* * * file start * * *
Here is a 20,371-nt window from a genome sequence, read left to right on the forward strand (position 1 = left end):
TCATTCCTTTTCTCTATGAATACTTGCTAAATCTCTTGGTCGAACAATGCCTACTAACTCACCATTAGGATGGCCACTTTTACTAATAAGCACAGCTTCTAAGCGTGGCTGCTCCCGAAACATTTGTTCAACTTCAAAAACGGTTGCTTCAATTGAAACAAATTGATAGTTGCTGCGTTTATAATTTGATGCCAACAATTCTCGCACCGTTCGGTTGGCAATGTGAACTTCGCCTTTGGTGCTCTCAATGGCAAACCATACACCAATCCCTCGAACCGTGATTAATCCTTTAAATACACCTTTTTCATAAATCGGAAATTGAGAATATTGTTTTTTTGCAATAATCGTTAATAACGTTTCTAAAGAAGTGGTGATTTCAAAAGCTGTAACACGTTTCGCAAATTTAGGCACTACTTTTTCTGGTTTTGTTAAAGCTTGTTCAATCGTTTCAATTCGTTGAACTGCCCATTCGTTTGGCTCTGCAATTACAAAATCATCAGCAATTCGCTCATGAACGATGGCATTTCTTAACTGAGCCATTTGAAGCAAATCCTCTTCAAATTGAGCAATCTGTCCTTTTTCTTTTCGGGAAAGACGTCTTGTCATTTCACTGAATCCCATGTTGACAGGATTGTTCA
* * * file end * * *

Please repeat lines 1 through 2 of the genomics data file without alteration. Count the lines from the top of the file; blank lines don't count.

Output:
Here is a 20,371-nt window from a genome sequence, read left to right on the forward strand (position 1 = left end):
TCATTCCTTTTCTCTATGAATACTTGCTAAATCTCTTGGTCGAACAATGCCTACTAACTCACCATTAGGATGGCCACTTTTACTAATAAGCACAGCTTCTAAGCGTGGCTGCTCCCGAAACATTTGTTCAACTTCAAAAACGGTTGCTTCAATTGAAACAAATTGATAGTTGCTGCGTTTATAATTTGATGCCAACAATTCTCGCACCGTTCGGTTGGCAATGTGAACTTCGCCTTTGGTGCTCTCAATGGCAAACCATACACCAATCCCTCGAACCGTGATTAATCCTTTAAATACACCTTTTTCATAAATCGGAAATTGAGAATATTGTTTTTTTGCAATAATCGTTAATAACGTTTCTAAAGAAGTGGTGATTTCAAAAGCTGTAACACGTTTCGCAAATTTAGGCACTACTTTTTCTGGTTTTGTTAAAGCTTGTTCAATCGTTTCAATTCGTTGAACTGCCCATTCGTTTGGCTCTGCAATTACAAAATCATCAGCAATTCGCTCATGAACGATGGCATTTCTTAACTGAGCCATTTGAAGCAAATCCTCTTCAAATTGAGCAATCTGTCCTTTTTCTTTTCGGGAAAGACGTCTTGTCATTTCACTGAATCCCATGTTGACAGGATTGTTCA